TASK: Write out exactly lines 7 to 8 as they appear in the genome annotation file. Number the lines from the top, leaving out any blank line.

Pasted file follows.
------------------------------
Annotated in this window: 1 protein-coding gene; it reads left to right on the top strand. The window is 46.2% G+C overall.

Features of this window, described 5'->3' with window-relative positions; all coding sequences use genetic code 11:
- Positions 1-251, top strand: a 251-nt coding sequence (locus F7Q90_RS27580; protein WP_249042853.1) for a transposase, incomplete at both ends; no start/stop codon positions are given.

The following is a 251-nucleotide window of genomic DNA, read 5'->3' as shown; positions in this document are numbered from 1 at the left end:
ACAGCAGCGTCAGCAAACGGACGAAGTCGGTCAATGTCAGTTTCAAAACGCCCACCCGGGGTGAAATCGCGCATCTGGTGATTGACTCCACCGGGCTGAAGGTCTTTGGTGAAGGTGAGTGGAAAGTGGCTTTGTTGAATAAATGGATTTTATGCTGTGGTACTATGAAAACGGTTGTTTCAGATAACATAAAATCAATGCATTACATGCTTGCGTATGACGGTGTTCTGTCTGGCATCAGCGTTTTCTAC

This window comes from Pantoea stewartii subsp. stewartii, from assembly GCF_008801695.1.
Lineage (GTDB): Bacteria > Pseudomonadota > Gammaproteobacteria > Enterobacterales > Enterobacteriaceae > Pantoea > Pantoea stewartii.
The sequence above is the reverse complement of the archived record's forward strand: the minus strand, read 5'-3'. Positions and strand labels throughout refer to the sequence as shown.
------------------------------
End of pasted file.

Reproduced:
Lineage (GTDB): Bacteria > Pseudomonadota > Gammaproteobacteria > Enterobacterales > Enterobacteriaceae > Pantoea > Pantoea stewartii.
The sequence above is the reverse complement of the archived record's forward strand: the minus strand, read 5'-3'. Positions and strand labels throughout refer to the sequence as shown.